Road and infra cess on petrol, diesel to add over Rs 1 lakh cr in central government’s coffers

Road and infra cess on petrol, diesel to add over Rs 1 lakh cr in central government’s coffers

According to ICRA, the road and infrastructure cess on petrol and diesel prices, proposed in the Finance Bill 2018, estimated at Rs 1,13,000 crore, would flow into Central Road and Infrastructure Fund (CIRF).

By: FE Online | Published: February 14, 2018 7:30 PM

Road cess on petrol, diesel to add over Rs 1 lakh crore in central government’s coffers (Image: Reuters)

In the Budget 2018, Finance Minister Arun Jaitley cut excised duty on petrol and diesel by Rs 2 per litre and additional excise duty by Rs 6 per litre, but it still did not bring down the fuel prices in the country as it was balanced by the levy of a road and infrastructure cess of Rs 8 per litre.

Later, Arun Jaitley explained it was done ensure that more funds flow into central government’s coffers as it was taking a hit post the implementation of the GST. The step was taken as 40% of total excise duty is devolved to states, while cess is a specific duty collected entirely by the central government for a specific purpose.

According to ICRA, this road and infrastructure cess, estimated at Rs 1,13,000 crore, would flow into Central Road and Infrastructure Fund (CIRF). Explaining further Shubham Jain, Vice-President, ICRA Corporate Ratings said that in the event of crude prices moving up, there could be limited headroom for the government to further increase the road and infrastructure cess, leading to insufficient funds for national highways.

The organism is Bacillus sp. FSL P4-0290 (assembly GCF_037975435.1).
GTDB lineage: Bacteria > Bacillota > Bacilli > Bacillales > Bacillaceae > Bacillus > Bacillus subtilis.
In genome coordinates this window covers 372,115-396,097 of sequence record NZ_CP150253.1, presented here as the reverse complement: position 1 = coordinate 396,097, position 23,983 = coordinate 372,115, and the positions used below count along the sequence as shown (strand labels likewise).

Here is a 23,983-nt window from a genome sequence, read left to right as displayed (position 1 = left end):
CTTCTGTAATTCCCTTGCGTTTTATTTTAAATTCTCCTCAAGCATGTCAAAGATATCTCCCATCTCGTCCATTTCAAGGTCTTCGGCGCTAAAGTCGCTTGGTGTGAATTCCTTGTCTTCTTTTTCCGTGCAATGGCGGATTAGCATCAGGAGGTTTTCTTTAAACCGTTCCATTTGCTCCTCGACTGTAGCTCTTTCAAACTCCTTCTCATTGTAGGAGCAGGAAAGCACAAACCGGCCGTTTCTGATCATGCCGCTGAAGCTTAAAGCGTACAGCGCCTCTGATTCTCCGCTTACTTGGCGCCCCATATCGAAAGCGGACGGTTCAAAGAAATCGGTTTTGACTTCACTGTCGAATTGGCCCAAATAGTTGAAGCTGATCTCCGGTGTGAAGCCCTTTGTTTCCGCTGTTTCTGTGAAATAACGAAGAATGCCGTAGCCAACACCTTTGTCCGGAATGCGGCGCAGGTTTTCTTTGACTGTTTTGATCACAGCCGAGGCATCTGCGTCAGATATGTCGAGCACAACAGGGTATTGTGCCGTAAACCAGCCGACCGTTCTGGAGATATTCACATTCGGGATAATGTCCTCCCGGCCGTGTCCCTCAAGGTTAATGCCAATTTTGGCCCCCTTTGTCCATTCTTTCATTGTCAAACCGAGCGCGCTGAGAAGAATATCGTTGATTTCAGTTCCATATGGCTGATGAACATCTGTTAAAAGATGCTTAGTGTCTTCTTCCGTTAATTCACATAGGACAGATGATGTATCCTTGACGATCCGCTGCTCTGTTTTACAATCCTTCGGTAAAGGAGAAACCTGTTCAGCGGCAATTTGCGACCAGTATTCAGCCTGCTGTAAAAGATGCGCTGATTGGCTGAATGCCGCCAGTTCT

While in the Budget 2018, the government allocated a record-high fund of Rs 5.97 lakh crore for the development of infrastructure in the country, it was the Railways that became a clear winner, while roads took a backseat. While the hike in Railway development was 22%, for roads and highways it was just 8%.

ICRA expects the funding requirement for rural roads through the CRIF may be lower than the current levels which
could be used for other purposes. It said that the recent amendments to the Central Road Fund Act, 2000 makes it more flexible and allocations would now depend on priority of the infrastructure projects. However, given the high fund requirements for the ambitious new road development programme, the surplus for other sectors is expected to remain minimal.

A significant portion of the flagship Pradhan Mantri Gram Sadak Yojana (PMGSY) is set to be concluded by 2019, the government intends to deploy the central road fund (CRF) in other infrastructure sub-sectors, ICRA said. The scope of deployment of the CRF has been significantly expanded in the Finance Bill, 2018, by adding other infrastructure sub-sectors. So, the CRF was renamed as the Central Road and Infrastructure Fund (CRIF).

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